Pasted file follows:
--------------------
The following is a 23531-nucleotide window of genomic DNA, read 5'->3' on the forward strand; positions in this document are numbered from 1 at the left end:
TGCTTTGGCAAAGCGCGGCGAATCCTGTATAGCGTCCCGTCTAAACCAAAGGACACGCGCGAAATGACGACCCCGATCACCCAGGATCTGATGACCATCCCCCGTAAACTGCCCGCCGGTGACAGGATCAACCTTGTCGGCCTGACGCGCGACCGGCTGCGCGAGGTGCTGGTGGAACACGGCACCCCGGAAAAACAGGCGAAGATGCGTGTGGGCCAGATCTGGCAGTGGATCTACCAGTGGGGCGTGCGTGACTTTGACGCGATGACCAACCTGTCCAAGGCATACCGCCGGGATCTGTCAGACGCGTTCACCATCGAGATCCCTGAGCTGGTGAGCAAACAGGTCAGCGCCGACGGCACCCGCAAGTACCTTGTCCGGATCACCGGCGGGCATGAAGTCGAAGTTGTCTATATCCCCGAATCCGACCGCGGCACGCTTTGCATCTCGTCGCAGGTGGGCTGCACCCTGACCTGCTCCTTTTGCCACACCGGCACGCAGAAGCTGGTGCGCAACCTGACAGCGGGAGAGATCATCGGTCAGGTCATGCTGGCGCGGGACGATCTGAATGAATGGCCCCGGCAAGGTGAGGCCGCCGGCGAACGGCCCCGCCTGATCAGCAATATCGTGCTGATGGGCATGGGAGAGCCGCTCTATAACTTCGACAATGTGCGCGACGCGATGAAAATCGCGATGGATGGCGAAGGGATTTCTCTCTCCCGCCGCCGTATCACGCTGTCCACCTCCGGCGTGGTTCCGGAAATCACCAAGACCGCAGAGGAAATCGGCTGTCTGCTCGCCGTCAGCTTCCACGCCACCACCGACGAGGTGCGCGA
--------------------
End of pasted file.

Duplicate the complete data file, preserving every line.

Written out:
The following is a 23531-nucleotide window of genomic DNA, read 5'->3' on the forward strand; positions in this document are numbered from 1 at the left end:
TGCTTTGGCAAAGCGCGGCGAATCCTGTATAGCGTCCCGTCTAAACCAAAGGACACGCGCGAAATGACGACCCCGATCACCCAGGATCTGATGACCATCCCCCGTAAACTGCCCGCCGGTGACAGGATCAACCTTGTCGGCCTGACGCGCGACCGGCTGCGCGAGGTGCTGGTGGAACACGGCACCCCGGAAAAACAGGCGAAGATGCGTGTGGGCCAGATCTGGCAGTGGATCTACCAGTGGGGCGTGCGTGACTTTGACGCGATGACCAACCTGTCCAAGGCATACCGCCGGGATCTGTCAGACGCGTTCACCATCGAGATCCCTGAGCTGGTGAGCAAACAGGTCAGCGCCGACGGCACCCGCAAGTACCTTGTCCGGATCACCGGCGGGCATGAAGTCGAAGTTGTCTATATCCCCGAATCCGACCGCGGCACGCTTTGCATCTCGTCGCAGGTGGGCTGCACCCTGACCTGCTCCTTTTGCCACACCGGCACGCAGAAGCTGGTGCGCAACCTGACAGCGGGAGAGATCATCGGTCAGGTCATGCTGGCGCGGGACGATCTGAATGAATGGCCCCGGCAAGGTGAGGCCGCCGGCGAACGGCCCCGCCTGATCAGCAATATCGTGCTGATGGGCATGGGAGAGCCGCTCTATAACTTCGACAATGTGCGCGACGCGATGAAAATCGCGATGGATGGCGAAGGGATTTCTCTCTCCCGCCGCCGTATCACGCTGTCCACCTCCGGCGTGGTTCCGGAAATCACCAAGACCGCAGAGGAAATCGGCTGTCTGCTCGCCGTCAGCTTCCACGCCACCACCGACGAGGTGCGCGA